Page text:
Alec Johnson, OCB Entrepreneurship professor, center, shakes hands with students at the Fowler Business Concept Challenge on November 15, 2013, at the auditorium in Schulze Hall on the Minneapolis campus. Student Dennis Gisch (Entrepreneurship) immediate left of Johnson, is also pictured. The Fowler Challenge invites UST students to develop business concepts. Winners of the annual event receive University of St. Thomas scholarships.

Outside Consultant: What Are Some Considerations When Starting a Business as a Younger Person?  

This “Outside Consultant” column by Alec Johnson, a faculty member in the Entrepreneurship Department at Opus College of Business, ran in the Star Tribune on Feb. 7, 2022.

Young people need to pick up the mitt and get in the game. The cost of failure when you’re young and when you’re in college can be quite a bit lower than at other points in your life.  

There is a belief in our society that you have to work and need to have experience first to then tackle the career of entrepreneurship. That’s just not true. There are a lot of advantages to starting young.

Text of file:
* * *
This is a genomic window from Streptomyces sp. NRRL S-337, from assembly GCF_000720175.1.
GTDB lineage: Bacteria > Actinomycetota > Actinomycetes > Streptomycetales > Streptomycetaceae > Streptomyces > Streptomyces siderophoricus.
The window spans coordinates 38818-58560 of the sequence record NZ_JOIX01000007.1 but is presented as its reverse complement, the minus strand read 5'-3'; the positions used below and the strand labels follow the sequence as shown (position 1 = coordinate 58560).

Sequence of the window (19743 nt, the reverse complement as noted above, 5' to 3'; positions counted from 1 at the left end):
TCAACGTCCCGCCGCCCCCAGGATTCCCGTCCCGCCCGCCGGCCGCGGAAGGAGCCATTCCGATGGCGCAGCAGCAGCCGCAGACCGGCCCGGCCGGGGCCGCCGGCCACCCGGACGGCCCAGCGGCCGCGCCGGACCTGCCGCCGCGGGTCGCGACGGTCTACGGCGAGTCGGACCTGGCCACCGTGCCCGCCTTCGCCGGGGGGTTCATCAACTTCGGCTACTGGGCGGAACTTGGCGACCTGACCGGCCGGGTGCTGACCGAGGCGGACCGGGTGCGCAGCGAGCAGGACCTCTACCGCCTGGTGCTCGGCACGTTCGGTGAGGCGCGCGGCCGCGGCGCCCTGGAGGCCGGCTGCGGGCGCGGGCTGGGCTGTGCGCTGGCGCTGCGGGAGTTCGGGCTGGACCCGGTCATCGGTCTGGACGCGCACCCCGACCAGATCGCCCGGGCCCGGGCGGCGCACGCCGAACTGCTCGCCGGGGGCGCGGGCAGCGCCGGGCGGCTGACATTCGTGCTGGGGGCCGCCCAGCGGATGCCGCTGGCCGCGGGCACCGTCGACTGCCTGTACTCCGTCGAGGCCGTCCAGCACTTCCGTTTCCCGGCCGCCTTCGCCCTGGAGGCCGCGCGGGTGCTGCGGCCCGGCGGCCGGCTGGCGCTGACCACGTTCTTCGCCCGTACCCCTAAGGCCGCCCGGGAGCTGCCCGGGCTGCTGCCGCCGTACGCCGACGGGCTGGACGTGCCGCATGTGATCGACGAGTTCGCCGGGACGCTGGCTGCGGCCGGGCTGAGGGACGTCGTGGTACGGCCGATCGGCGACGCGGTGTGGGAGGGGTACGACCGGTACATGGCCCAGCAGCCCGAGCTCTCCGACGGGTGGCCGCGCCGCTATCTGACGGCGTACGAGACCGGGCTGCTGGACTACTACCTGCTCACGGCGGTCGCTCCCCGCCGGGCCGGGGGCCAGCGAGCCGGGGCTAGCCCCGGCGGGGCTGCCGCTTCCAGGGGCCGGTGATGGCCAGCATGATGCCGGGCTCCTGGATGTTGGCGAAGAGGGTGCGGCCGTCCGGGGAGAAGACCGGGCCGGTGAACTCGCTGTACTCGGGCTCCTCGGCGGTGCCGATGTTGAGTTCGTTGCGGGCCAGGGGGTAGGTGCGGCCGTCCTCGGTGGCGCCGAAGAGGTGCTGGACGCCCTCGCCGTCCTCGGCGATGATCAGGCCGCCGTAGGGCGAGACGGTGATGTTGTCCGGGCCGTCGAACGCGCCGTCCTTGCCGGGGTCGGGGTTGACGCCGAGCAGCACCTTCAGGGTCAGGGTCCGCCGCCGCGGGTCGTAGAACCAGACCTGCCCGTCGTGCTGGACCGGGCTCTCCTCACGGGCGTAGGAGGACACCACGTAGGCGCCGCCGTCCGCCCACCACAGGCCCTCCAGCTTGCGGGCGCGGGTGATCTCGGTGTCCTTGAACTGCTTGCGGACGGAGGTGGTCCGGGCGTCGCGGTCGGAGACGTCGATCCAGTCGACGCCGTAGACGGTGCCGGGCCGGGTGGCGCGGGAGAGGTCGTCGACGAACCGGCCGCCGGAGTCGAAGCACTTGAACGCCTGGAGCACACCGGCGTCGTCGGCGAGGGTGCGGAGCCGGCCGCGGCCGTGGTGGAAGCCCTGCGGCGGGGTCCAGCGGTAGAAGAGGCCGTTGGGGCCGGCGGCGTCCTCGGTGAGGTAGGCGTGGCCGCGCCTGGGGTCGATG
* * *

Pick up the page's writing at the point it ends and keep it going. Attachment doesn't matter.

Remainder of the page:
Anecdotally, we see that students who end up starting businesses are quite frequently shaped by their parents’ careers. Likewise, if parents go and work in a Fortune 500 in town, students are more apt to follow that path.  

I grew up in a household of entrepreneurs. I was heavily influenced in a career path that way. It is important to be attached to a “why” when it comes to pursuing a particular business endeavor.  

We talk about passion so much in the entrepreneurship field. People get confused that passion or purpose must be some extremely large, lofty, societal goal and it really doesn’t. It can be something smaller like improving the lives of parent-coaching roles that people take on.  

Nobody knows the right time to let go of a business venture, though. I’ve watched so many of our St. Thomas alumni go through this process. It looks different to every business.  

Knowing it is the right time because of what your competitors are doing, and their acquisition process is a very cautionary tale. At that stage, the best product isn't the one that’s necessarily going to win in the market. That repeats itself over and over. Recognizing that moment and surrounding yourself with people who recognize that moment with you is key.  

Put yourself in a position to have a low-cost failure. This is important for anyone planning their entrepreneurial journey. 

Know your purpose. When my tech start-up failed, we did not have the quality or strength of purpose necessary. This was one of the major factors that led to our failure.  

Alec Johnson is an associate professor in the Schulze School of Entrepreneurship at the University of St. Thomas Opus College of Business.